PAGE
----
There are a few chapters in my books where I've chosen to overlap content between the Beginning and Professional titles. Now, it may seem like beginning and professional topics would be mutually exclusive, but that holds true only in a perfect world where everyone is gaining experience in the same way and in the same order, and where everyone has the same definition of beginning and professional.
In case you haven't already guessed it, this is one of those chapters where, if you've read my Beginning title, you're going to notice a little bit of overlap. In the case of Reporting Services, the reasons are multifold, but a couple of the key ones are:
Some people get into database development specifically driven by the need to control more of their own reporting destiny (in which case they may have almost started with Reporting Services, and then started learning the queries they need to support the data in the report). Others are long-term database "experts" who are just getting around to using one of those "extras" that SQL Server provides.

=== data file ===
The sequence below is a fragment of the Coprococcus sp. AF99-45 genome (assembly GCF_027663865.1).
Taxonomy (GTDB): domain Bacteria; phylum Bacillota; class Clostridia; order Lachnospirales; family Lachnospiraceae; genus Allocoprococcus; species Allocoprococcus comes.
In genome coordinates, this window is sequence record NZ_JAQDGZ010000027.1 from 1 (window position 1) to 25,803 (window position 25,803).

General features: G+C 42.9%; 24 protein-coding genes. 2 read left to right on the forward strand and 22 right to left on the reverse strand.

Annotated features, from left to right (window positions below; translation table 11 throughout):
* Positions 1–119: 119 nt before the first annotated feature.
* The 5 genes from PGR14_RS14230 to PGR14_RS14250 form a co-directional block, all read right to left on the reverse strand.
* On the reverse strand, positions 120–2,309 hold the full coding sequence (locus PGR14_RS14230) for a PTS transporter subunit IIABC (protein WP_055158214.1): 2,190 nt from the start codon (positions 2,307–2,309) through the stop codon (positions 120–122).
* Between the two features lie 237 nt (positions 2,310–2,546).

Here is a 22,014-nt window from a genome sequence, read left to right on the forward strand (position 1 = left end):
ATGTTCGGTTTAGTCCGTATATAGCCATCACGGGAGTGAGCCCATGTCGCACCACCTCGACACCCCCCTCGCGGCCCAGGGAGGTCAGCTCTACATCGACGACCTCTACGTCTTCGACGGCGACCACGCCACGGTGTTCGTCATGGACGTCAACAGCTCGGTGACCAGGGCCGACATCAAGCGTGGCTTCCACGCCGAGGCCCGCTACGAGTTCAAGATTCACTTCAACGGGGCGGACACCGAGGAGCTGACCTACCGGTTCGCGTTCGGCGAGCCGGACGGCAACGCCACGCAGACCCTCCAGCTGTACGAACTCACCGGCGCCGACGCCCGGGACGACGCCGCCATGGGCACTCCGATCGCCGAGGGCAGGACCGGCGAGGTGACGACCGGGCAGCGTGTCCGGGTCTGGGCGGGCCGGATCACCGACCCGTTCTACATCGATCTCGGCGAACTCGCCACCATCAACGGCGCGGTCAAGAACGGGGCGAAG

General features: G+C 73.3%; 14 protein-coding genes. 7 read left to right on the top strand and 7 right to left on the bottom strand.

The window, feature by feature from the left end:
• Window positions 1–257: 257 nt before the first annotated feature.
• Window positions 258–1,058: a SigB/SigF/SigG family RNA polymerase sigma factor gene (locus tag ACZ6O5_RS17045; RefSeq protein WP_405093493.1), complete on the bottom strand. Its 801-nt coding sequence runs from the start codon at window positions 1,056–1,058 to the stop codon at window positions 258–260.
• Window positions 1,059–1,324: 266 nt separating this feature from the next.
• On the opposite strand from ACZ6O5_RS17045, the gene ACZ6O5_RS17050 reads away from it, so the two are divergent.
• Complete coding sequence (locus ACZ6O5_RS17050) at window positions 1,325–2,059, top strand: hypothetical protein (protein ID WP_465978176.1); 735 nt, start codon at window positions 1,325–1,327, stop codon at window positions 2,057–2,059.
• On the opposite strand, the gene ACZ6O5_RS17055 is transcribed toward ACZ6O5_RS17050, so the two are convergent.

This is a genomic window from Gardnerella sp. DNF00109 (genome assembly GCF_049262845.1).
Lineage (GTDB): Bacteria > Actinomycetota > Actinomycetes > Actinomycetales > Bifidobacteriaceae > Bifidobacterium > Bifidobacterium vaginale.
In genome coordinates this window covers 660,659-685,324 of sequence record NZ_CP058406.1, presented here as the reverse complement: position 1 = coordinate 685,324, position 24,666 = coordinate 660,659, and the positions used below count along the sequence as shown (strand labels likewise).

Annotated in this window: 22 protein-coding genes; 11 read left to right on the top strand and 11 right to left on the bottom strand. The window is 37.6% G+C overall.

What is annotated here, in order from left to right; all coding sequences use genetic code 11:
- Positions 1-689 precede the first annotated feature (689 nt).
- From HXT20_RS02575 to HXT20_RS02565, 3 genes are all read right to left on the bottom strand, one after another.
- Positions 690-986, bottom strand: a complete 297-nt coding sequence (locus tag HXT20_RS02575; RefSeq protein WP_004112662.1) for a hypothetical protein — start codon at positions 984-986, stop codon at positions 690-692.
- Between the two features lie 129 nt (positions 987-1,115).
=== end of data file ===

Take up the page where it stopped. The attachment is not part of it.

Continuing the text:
It's a relatively new feature (in the grand life of SQL Server as a product), so it's "new" to many professional-level people.
Now, don't go rushing off yet if you read the chapter on Reporting in the Beginning title. While we do repeat some key items, we go a bit deeper here, and focus on more of the true developer-oriented items (and less on the model-driven aspects). Feel free, however, to skip ahead to the section ...